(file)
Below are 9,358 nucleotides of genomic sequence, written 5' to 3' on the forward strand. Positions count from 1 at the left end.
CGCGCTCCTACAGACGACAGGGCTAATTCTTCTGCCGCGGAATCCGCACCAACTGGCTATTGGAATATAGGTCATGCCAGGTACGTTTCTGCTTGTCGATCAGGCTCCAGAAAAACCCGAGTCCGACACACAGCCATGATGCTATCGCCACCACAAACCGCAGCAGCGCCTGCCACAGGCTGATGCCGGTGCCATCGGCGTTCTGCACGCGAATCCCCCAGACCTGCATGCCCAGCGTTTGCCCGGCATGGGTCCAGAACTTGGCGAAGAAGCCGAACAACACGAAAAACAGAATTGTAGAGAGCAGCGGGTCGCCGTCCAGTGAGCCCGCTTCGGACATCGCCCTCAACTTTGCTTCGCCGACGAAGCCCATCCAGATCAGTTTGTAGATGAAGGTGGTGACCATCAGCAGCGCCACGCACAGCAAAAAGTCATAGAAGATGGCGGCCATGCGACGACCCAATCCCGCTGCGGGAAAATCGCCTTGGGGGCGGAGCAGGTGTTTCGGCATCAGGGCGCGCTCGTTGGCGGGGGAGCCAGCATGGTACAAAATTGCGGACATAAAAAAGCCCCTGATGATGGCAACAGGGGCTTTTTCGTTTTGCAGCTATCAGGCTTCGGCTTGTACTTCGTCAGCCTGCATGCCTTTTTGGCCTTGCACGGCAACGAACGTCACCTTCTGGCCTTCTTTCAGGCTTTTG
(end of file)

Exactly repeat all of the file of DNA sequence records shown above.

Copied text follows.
Below are 9,358 nucleotides of genomic sequence, written 5' to 3' on the forward strand. Positions count from 1 at the left end.
CGCGCTCCTACAGACGACAGGGCTAATTCTTCTGCCGCGGAATCCGCACCAACTGGCTATTGGAATATAGGTCATGCCAGGTACGTTTCTGCTTGTCGATCAGGCTCCAGAAAAACCCGAGTCCGACACACAGCCATGATGCTATCGCCACCACAAACCGCAGCAGCGCCTGCCACAGGCTGATGCCGGTGCCATCGGCGTTCTGCACGCGAATCCCCCAGACCTGCATGCCCAGCGTTTGCCCGGCATGGGTCCAGAACTTGGCGAAGAAGCCGAACAACACGAAAAACAGAATTGTAGAGAGCAGCGGGTCGCCGTCCAGTGAGCCCGCTTCGGACATCGCCCTCAACTTTGCTTCGCCGACGAAGCCCATCCAGATCAGTTTGTAGATGAAGGTGGTGACCATCAGCAGCGCCACGCACAGCAAAAAGTCATAGAAGATGGCGGCCATGCGACGACCCAATCCCGCTGCGGGAAAATCGCCTTGGGGGCGGAGCAGGTGTTTCGGCATCAGGGCGCGCTCGTTGGCGGGGGAGCCAGCATGGTACAAAATTGCGGACATAAAAAAGCCCCTGATGATGGCAACAGGGGCTTTTTCGTTTTGCAGCTATCAGGCTTCGGCTTGTACTTCGTCAGCCTGCATGCCTTTTTGGCCTTGCACGGCAACGAACGTCACCTTCTGGCCTTCTTTCAGGCTTTTG